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Urumqi and the Great Leap Forward

The Graun published a fairly bog-standard global warming scare story the other day. This time it's the melting of a glacier in Western China which is causing alarm, drought, despair and hyperactivity in small children.

The Urumqi No1 Glacier is so named because it was the first icefield to be measured in China. Since 1953, scientists have been monitoring its thickness and length, analysing traces of pollution and tracking changes in temperature at this 3,800-metre altitude. The results leave no room for doubt that this part of the Tian (Heaven) mountain range is melting.
According to the Cold and Arid Regions Environmental and Engineering Research Institute, the glacier has lost more than 20% of its volume since 1962 as the temperature has increased by almost 1C. And the rate of shrinkage is accelerating. For the first time last year, it was so warm in the summer that rain rather than snow fell on the glacier. A lake formed on the top of the icefield, which is retreating at the rate of nine metres a year.


On a whim, your humble correspondent decided to surf on over to the NASA GISS and download the climate station record for Urumqi. Here it is:

Now, you don't have to look at this graph for very long to realise that what has happened in Urumqi is not the result of a gradual warming of the globe due to industrialisation, but a sudden change in the recorded temperature in 1961, whether caused by a change in station location or a some other factor. In fact, if you download the data, you can time the change in temperature even more precisely - to March 1961. This would suggest that it's a station move.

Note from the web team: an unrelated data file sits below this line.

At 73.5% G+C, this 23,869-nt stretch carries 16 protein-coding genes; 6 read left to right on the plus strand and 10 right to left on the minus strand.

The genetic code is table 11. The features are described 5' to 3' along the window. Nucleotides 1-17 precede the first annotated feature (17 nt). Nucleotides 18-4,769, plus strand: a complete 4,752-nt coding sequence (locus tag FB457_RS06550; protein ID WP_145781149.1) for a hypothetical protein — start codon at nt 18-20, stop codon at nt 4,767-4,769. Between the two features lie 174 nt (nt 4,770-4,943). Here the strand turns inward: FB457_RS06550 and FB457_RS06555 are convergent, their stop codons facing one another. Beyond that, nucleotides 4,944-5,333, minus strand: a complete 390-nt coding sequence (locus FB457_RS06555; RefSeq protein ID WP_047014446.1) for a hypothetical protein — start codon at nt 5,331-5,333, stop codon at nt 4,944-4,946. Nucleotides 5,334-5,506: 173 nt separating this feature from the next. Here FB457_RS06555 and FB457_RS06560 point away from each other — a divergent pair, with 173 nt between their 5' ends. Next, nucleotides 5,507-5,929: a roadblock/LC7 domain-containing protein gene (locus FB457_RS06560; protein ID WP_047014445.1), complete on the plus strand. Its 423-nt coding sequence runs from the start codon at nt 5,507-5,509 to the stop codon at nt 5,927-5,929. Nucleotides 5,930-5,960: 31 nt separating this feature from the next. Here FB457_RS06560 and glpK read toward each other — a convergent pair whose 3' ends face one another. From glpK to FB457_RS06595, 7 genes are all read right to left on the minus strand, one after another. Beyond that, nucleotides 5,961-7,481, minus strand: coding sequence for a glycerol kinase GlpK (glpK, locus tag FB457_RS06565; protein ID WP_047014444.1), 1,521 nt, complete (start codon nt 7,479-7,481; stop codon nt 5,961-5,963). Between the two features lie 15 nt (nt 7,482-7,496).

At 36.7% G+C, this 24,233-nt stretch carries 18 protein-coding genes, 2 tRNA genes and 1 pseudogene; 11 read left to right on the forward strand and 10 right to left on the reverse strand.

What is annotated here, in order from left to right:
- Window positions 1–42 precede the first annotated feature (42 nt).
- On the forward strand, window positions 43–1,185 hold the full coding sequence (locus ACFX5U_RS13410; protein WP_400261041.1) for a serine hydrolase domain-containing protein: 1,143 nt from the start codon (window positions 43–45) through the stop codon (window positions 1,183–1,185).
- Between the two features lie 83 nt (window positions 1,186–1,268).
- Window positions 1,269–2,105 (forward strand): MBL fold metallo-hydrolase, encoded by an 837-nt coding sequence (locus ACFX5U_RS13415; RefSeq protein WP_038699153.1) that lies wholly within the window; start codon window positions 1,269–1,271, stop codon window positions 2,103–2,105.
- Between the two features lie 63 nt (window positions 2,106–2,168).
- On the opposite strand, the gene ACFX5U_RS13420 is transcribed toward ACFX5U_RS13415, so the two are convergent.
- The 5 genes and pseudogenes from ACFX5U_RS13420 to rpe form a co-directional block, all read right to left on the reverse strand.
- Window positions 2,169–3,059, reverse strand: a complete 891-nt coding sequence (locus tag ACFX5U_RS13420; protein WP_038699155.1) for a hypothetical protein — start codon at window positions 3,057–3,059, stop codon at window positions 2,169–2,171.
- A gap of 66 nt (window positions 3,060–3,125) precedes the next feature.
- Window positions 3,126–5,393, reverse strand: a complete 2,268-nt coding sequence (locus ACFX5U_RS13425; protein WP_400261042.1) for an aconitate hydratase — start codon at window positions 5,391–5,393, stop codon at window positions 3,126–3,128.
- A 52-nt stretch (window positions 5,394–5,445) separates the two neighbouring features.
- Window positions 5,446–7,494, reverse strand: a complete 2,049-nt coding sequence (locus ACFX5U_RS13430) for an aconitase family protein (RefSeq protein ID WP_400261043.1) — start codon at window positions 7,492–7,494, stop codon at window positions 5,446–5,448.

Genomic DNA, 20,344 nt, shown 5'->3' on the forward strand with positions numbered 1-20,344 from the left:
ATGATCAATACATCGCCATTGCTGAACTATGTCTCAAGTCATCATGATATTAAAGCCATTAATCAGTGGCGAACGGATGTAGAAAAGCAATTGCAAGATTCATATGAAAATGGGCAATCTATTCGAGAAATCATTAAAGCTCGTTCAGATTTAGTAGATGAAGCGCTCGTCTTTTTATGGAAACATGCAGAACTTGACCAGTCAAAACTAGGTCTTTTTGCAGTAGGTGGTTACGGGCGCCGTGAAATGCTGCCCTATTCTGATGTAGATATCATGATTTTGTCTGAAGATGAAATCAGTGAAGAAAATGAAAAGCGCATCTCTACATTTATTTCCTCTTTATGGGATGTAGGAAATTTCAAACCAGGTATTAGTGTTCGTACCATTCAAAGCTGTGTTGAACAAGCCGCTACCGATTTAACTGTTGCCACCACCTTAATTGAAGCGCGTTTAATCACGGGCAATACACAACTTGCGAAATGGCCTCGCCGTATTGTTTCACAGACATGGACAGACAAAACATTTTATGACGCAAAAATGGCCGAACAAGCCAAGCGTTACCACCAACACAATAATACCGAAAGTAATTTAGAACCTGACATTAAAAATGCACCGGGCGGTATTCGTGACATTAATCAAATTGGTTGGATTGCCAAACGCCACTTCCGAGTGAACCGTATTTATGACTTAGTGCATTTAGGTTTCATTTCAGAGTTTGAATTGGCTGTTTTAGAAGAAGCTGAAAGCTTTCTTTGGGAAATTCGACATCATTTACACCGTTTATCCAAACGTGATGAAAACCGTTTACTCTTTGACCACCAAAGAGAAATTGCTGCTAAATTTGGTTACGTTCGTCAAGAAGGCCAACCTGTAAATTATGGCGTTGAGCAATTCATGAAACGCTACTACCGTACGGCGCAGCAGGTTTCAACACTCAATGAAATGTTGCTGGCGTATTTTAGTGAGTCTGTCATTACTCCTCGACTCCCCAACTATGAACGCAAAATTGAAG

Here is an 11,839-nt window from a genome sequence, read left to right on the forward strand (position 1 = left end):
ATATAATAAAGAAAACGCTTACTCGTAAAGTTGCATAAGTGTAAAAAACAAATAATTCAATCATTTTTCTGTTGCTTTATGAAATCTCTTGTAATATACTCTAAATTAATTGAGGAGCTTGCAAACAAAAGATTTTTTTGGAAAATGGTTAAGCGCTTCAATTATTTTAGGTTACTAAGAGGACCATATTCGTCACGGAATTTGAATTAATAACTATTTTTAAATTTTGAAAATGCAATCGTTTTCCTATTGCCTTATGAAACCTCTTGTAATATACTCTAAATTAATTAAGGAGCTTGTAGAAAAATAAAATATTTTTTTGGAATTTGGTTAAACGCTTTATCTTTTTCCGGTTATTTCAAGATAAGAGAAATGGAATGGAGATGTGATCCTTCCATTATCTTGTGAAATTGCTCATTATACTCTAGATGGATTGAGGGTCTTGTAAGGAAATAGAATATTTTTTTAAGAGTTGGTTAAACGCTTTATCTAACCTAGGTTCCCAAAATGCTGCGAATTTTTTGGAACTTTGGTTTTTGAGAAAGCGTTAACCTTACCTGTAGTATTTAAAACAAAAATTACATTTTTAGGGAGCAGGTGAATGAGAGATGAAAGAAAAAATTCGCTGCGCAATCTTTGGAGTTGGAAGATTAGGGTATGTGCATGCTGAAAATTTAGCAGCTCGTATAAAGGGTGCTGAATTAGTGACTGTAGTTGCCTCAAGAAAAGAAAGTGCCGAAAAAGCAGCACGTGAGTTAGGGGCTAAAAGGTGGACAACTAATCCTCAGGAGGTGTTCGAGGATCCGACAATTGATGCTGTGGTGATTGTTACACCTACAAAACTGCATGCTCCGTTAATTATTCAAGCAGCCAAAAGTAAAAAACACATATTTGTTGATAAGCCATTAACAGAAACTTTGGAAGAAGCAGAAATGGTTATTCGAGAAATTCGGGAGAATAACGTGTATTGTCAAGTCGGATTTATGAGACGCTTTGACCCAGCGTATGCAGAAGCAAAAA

Secondly, Jonathan Watt's claim that the temperature in Urumqi has increased by 1oC since 1962 appears incorrect, since the temperature in 2007 is clearly about the same as that in 1962. He may mean 1961, which was 0.8oC cooler than 2007, but we should note that if you picked 1962 rather than 1961 you would say that current temperatures were lower than ones in the past. Someone who knows how to get the corrected data could perhaps put a trend line on the period 1961 to 2007 to get a more scientific take on what is happening. Using the eyeball method of analysis, you wouldn't say that there was a clear upward trend since 1961. If anything, the opposite.

Intriguingly though, the end of the 1950s and the start of the 1960s was the period of Mao's Great Leap Forward, the attempt to industrialise China over a single five year plan. So while the sudden jump in 1960 is probably to a station move rather than industrialisation, the thought occurs to me that study of  I wonder if closer study of Chinese temperature history might shed further light on the urban heat island adjustment. One for Anthony Watts to look at, perhaps.

Even more intriguingly, in the same Guardian article, we learn that the Chinese are looking to dismantle local smoke-belching factories.

There are few places in the world where the cause and effect of global warming are so closely juxtaposed. An hour's drive from the glacier, the road passes coal-fired power plants and factories that belch carbon and sulphur into the sky. They were built during the Cultural Revolution, when Mao Zedong ordered industry to be shifted into remote areas of the countryside so that it would be harder to target in the event of a war with the Soviet Union.


This "Third Front" policy is now viewed as an environmental disaster. A senior engineer at the Houxia concrete plant says the factory will close within three years because the government recognises the need to reduce emissions and pollution.

So, reading between the lines, could it be that the Chinese are recognising that the problem of glacier melt is caused by local industry rather than any alleged global warming?

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